It really is a ripoff to customers and a way to optimize Carrier profits. An ATT associate told me how they are required to have a certain percentage of customers sign up in the Next plan. Shame in these carriers.
I am really hating the phones on ATT now.
A different approach, to garner the attention of consumers I think could be coupled with strong marketing tied to ATTENTION GETTING PRICING.
Psychologically as consumers we're used to seeing $99 and $199 price points for new devices in the market on contract. $0 down on contract could be costly for sellers and give the "perception" to general non-techie/non-enthusiasts that the device is of lesser quality than it is and that there is a greater disparity in specs and performance than more popular brands like the iPhone and Galaxy line, which most consumers walk into stores keenly aware of.
But how about an $89 price on contract with the tag, The Affordable flagship. That's eye-catching, different and positions the price JUST belowthe$99 price we've seen for some flagships- AFFORDABLE. It also maintains the perceived value because it costs SOMETHING out the door, and is again relatively close to what we perceive aslower cost acceptable pricing- and this AFFORDABLE FLAGSHIP at $89 beats THAT. PZushing that and the respectable spec just might really move this device.
Edit: I mean the actual price of the 1520 in US not the AT&T version specifically
This is a fail all around. Fail for the pro-summer, fail for the value customer, fail for the sales people, fail.
Edit: I'm thinking the $99 down is for the free Fitbit.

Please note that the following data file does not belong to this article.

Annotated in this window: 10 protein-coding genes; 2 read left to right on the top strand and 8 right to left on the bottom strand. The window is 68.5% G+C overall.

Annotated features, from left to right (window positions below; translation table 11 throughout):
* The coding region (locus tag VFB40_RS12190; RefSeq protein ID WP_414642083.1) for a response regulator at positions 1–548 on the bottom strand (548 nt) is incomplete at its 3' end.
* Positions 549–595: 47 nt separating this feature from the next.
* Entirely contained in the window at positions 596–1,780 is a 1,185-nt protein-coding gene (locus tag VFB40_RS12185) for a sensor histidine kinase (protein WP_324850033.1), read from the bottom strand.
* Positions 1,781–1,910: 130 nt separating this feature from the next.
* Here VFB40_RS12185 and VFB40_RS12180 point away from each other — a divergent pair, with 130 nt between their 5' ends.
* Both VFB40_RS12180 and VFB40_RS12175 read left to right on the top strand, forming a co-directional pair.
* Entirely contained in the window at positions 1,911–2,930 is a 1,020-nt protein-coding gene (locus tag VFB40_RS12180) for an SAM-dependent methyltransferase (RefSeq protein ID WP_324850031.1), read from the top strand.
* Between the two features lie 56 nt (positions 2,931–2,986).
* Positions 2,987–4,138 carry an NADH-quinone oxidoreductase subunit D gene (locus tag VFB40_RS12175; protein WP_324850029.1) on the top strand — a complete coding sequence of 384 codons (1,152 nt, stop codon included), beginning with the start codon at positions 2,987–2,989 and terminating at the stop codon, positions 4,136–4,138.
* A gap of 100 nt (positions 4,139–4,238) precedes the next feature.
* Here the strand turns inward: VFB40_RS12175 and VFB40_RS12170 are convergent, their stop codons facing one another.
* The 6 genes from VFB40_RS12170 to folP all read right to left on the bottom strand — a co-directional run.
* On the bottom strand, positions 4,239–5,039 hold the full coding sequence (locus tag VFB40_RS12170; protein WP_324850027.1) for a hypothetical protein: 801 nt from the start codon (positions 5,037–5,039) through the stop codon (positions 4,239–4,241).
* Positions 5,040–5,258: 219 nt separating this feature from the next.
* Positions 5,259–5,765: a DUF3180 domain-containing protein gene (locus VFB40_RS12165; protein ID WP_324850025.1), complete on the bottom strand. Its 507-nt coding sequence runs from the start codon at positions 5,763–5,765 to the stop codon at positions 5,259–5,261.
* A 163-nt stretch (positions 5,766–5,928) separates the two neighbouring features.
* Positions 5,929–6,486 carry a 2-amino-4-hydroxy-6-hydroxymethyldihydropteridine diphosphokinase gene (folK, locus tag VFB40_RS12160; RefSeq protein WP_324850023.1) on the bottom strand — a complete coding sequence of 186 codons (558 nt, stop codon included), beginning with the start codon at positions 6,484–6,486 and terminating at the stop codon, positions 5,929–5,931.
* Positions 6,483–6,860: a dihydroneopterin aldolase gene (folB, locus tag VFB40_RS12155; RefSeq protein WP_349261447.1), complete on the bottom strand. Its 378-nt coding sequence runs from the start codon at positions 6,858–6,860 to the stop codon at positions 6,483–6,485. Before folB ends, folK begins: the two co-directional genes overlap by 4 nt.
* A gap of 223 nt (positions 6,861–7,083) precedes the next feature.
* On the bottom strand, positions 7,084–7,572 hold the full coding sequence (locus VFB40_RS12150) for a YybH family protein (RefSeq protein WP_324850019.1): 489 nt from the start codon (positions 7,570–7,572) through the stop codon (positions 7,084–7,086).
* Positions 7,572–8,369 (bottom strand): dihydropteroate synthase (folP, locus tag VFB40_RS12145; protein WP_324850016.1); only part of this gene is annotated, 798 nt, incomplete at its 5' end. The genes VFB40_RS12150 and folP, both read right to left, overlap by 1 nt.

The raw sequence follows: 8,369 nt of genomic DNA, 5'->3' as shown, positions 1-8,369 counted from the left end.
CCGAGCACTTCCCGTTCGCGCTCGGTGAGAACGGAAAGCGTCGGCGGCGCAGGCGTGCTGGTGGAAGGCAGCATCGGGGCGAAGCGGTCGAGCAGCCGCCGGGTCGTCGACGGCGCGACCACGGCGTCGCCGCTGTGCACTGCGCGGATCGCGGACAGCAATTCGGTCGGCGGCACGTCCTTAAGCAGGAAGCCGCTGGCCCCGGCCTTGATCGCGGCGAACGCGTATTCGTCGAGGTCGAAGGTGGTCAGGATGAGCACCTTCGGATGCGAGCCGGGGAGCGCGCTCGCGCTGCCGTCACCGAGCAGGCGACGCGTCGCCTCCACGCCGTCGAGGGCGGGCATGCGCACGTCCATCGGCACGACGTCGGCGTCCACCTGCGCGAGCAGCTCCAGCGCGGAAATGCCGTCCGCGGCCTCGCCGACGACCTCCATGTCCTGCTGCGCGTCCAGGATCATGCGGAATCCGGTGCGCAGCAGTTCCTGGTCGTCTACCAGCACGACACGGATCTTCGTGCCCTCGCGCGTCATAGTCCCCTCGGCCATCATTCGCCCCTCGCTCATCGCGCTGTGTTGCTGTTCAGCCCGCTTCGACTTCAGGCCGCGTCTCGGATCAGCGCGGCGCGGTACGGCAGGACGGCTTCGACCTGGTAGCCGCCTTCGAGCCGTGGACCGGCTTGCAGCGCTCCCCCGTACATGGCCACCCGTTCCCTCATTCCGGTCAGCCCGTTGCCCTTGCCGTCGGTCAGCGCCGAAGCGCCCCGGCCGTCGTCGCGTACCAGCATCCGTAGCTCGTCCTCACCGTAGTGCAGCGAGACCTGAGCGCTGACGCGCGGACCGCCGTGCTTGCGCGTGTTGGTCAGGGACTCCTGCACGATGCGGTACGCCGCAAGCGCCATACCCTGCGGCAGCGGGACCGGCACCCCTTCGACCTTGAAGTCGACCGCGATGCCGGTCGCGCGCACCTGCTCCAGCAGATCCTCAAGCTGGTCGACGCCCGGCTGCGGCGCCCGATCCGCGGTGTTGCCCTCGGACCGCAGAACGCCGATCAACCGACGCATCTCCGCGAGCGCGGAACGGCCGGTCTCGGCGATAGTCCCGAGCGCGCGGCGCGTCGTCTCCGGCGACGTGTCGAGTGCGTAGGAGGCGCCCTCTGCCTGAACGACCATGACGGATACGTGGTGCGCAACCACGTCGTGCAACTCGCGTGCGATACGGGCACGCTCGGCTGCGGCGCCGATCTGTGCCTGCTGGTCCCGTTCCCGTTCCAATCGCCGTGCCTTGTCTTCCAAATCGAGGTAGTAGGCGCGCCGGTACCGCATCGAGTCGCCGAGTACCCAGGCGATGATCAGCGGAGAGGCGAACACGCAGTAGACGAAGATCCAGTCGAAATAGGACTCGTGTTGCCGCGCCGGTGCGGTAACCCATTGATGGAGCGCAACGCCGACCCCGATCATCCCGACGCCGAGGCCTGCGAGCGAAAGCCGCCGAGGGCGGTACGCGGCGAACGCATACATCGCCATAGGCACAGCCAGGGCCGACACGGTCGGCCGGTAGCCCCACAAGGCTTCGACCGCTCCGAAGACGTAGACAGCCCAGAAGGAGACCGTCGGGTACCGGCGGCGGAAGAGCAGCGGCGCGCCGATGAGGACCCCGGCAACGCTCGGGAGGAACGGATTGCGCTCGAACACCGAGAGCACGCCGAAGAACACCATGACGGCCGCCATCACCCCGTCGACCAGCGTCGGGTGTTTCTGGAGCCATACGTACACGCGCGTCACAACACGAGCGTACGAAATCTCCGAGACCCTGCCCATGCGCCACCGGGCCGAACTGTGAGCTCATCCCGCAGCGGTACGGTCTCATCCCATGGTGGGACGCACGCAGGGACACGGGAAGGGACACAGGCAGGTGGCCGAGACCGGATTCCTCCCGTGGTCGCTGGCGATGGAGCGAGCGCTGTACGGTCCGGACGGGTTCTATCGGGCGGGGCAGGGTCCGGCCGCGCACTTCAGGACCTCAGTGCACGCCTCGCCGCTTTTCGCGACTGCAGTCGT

830 is a higher number than icon
Fries are from France Gotta love America...
I do not believe everyone needs a flagship device with all the bells and whistles, but I don't think a product should be sold at a fare value.
With other string options from Apple and Samsung what are people who want Windows Phone to do!?
MS offers the phone to ATT with a MSRP of $350.
ATT says that they and their sales staff will not make any money selling the 830 for such a low price!
So ATT says to MS, how about we increase the price by $100 for the initial launch, but throw in a free $100 item!?
The free item, in this cas the Fitbit, is not a missed sale because customers aren't buying Fitbits with their phone purchase.
This way, thee sales associates at ATT promote the bundled package including the 830 so that 2 items sold are reflected per transaction.
This gives each sales person incentive to sell the Lumia 830 because with each sale they are making two sales - a $100 premium added to a sale which typically may buy a cheap accessory for $20 or so.
The trouble is, the 830 isn't worth the inflated $450 price and people buying a Nokia Windows Phone would prefer owning a MS Band - not the more limited Fitbit.
So while this does create a problem for Microsoft and does impact their ability to sell the "lifestyle" of an affordable flagship and a strong platform, it is being mucked up by ATT/carriers again.
What MS needs to quickly move forward with is sell direct with Open SIMs that work with any carrier. Sell gem for a fare price and sell a lot of them -- to their intended market.
Intended market is key. Buyers who spend $450 "value" on essentially a souped up 635, will not be satisfied customers and will lose trust with the brand/platform.